hannah-pearce

Portraits of an English Double Major: Hannah Pearson

Portraits of an English Double Major: Hannah Pearson


hannah-pearce

Majors: English and American Sign Language (ASL)

Year: Junior

Hometown: Easley, SC

Contact: hjpears@g.clemson.edu

 

Why did you choose to double major?

I always knew I wanted to major in English. I was lucky enough to go to a high school where I concentrated in creative writing and had great instructors. They really encouraged us to take undergrad courses that we were interested in even if it didn’t make sense. So I thought about other languages, too. I took Spanish for three years in high school, but it didn’t stick with me. When I was poking around the internet, I found Clemson’s ASL program. I believe it’s the only ASL program in the Southeast. It really stood out to me that Clemson has this hidden gem in the English department, so it just all made sense.

What interested you in an English major?

I think that writers should be around other writers: in a writing community, in writing programs, or just in clubs around each other. I also like the literature side, the literature research. Communications classes are very different from a course on Shakespeare which is very different from a class on Photoshop. But we are English majors we get to do all of those! Now I’m a junior and get to take my first creative writing class, and it just feels right. So I like how full the scope of the English major is.

For ASL?

I was surprised when I started researching at how little I knew about the language; how little I knew about deaf culture. ASL is its own style separate from English. There are hundreds of sign languages around the world (ASL is the one used in America and a few other countries as well). The language has its own grammar, it’s visual, non-linear, a lot of things that English is not. We have this really active ASL club, and every week we meet downtown at some restaurant with a lot of local deaf community members and professors, and we use sign language. At my first meeting, all I knew how to say was my name. That’s ALL I knew, but I signed it. I remember leaving my first meeting thinking, “That was cool.” I knew I made the right choice after that.

What classes have you taken so far that you believe intertwined these two majors well together?

I can see the overlap anytime a class talks about grammar or linguistics class whether in ASL or English. I remember one of my professors, Professor Misener Dunn, started graphing a sentence out. I also like that there isn’t overlap sometimes. I feel like they can be two separate fields and I really enjoy that too.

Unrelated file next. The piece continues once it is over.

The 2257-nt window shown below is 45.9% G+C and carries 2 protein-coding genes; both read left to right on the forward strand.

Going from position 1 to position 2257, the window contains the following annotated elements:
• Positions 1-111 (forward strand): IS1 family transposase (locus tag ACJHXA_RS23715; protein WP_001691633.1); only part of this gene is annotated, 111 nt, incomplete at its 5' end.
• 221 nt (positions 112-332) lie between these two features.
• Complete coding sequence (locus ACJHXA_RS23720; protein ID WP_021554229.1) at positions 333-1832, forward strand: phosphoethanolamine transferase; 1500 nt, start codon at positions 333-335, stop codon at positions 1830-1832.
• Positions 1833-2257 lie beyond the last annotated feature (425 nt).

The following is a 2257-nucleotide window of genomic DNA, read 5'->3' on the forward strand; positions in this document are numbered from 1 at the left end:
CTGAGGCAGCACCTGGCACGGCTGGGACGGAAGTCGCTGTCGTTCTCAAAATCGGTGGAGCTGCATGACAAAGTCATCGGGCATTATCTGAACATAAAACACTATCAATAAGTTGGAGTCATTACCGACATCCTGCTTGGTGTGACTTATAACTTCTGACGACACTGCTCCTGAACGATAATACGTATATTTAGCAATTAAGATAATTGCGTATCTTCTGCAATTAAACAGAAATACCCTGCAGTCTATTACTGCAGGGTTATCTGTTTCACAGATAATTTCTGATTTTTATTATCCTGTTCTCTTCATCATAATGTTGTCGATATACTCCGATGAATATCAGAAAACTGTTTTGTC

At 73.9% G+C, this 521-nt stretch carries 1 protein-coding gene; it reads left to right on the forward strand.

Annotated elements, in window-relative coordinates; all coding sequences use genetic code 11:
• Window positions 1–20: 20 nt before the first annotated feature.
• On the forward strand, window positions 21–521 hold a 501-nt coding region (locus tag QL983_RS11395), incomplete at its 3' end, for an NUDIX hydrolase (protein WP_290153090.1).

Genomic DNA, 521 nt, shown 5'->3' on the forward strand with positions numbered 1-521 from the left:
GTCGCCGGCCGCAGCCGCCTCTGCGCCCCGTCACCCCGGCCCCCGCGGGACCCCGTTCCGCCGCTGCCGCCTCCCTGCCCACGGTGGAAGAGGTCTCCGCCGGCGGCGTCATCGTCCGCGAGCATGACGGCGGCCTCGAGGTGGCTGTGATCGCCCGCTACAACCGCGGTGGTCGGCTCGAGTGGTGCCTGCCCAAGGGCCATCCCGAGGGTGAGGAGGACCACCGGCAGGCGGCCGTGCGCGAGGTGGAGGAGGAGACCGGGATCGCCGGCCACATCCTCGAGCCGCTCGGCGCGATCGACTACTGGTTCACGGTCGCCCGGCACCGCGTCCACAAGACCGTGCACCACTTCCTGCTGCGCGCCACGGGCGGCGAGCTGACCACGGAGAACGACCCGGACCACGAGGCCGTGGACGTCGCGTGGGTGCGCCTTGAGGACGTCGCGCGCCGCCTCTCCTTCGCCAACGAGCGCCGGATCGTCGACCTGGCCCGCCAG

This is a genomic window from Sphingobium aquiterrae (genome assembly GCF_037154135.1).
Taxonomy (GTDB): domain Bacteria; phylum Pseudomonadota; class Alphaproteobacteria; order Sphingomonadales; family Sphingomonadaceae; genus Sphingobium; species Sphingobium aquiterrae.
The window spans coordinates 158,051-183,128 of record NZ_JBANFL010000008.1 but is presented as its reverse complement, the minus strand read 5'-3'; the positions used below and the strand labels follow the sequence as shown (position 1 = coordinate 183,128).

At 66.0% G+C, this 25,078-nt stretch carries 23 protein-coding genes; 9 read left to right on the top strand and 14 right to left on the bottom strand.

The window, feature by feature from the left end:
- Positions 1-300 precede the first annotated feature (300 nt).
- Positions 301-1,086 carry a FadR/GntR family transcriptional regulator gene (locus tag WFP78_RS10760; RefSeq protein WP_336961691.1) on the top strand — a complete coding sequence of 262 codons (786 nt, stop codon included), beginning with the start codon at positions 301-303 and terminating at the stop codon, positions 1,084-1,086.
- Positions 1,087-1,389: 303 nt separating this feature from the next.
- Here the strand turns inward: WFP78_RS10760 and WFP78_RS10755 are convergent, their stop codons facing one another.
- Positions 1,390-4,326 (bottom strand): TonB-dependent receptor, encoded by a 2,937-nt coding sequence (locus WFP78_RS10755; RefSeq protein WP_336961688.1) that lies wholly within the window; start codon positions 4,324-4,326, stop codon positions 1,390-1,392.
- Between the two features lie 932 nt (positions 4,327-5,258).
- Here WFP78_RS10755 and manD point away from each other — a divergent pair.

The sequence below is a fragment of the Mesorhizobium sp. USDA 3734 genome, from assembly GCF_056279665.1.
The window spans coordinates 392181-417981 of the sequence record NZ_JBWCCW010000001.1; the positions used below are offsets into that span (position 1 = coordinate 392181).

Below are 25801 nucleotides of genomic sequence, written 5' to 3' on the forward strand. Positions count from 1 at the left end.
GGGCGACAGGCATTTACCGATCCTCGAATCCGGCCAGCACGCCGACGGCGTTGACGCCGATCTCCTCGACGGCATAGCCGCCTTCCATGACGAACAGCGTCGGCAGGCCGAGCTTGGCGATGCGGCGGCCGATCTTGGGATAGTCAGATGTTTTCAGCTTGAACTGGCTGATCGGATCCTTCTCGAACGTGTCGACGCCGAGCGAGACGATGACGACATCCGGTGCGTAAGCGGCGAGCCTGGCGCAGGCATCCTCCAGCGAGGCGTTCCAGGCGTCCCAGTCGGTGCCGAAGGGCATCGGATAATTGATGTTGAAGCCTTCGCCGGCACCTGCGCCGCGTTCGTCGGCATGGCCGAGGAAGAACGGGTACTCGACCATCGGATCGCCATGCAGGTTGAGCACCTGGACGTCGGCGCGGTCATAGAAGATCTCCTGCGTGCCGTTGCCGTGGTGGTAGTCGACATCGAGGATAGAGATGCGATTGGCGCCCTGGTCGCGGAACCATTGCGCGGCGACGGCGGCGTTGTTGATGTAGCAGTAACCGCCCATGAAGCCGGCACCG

In what ways do these majors complement each other?

I like walking into an English class where I’ve read the book, I’ve written my paper, and I have things to say. I feel very comfortable in an English classroom, and I feel like I’m relatively smart. Then when I walk into an ASL classroom, and my Professor is deaf, and I can’t talk to them except for in their own language (a language that I barely know), I don’t feel smart. I definitely don’t feel comfortable since the grammar is different and it’s a visual way of thinking. It’s challenging, but in that way, they complement each other.

What opportunities does this double major give you?

I think that learning ASL has opened up a lot of doors and a lot that I haven’t seen yet but are probably still there. It’s a great conversation starter; I was at my internship the other day and someone very important walked in and was asking about our names and majors. The moment I said ASL, everyone’s eyes lit up. It’s weird, it’s interesting, it’s a very rare major and a very small department. In that way, it helps me to stand out, especially being well versed in more than one language.

Hannah’s tip: The only way to get better at a language is to speak to the experts.

Stay tuned for next issues’ student spotlight!


 

brooke-tannehill

Written By: Brooke Tannehill
11/12/2018

 

No Comments

Post A Comment